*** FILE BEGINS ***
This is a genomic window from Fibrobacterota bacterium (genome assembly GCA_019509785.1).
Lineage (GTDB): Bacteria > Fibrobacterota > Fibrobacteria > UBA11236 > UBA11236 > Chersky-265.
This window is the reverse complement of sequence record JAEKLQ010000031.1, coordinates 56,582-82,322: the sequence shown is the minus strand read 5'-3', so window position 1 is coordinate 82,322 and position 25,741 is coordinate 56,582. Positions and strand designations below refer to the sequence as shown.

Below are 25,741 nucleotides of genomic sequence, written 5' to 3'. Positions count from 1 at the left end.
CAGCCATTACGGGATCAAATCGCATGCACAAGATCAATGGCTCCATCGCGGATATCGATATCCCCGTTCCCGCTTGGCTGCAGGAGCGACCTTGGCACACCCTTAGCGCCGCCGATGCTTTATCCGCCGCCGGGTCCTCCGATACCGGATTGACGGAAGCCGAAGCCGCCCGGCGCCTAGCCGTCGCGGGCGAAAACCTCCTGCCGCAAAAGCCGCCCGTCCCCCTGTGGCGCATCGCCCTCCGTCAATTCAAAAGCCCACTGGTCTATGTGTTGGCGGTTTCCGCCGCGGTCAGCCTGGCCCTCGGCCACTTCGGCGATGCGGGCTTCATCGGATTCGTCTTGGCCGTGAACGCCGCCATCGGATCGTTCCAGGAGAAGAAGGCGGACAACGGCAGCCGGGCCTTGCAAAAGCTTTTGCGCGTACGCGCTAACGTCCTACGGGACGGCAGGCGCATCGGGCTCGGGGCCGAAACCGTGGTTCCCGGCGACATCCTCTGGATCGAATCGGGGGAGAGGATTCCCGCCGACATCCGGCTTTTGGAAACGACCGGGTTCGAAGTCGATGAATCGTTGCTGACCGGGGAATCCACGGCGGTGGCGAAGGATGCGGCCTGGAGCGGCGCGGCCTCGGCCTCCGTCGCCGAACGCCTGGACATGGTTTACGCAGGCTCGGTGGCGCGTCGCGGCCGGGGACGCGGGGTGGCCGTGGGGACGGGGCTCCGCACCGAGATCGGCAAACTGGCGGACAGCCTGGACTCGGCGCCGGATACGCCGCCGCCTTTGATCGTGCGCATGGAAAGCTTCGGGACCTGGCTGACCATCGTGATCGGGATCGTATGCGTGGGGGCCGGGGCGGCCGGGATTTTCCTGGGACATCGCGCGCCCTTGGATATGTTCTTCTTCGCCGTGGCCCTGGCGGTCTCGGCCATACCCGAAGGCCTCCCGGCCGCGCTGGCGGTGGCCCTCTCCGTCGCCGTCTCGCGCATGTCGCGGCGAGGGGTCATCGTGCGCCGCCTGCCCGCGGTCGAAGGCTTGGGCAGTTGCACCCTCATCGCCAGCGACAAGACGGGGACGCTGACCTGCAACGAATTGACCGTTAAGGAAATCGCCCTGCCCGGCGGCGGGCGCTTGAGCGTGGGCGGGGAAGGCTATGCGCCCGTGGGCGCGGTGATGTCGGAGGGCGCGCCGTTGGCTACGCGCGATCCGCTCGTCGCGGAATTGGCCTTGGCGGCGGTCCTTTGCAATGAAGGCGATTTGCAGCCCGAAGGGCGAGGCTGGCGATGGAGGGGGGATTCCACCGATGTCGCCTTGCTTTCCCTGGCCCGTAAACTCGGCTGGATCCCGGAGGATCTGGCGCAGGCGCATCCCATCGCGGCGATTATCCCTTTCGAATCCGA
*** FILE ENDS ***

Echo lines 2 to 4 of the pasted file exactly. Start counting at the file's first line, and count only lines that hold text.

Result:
Lineage (GTDB): Bacteria > Fibrobacterota > Fibrobacteria > UBA11236 > UBA11236 > Chersky-265.
This window is the reverse complement of sequence record JAEKLQ010000031.1, coordinates 56,582-82,322: the sequence shown is the minus strand read 5'-3', so window position 1 is coordinate 82,322 and position 25,741 is coordinate 56,582. Positions and strand designations below refer to the sequence as shown.

Below are 25,741 nucleotides of genomic sequence, written 5' to 3'. Positions count from 1 at the left end.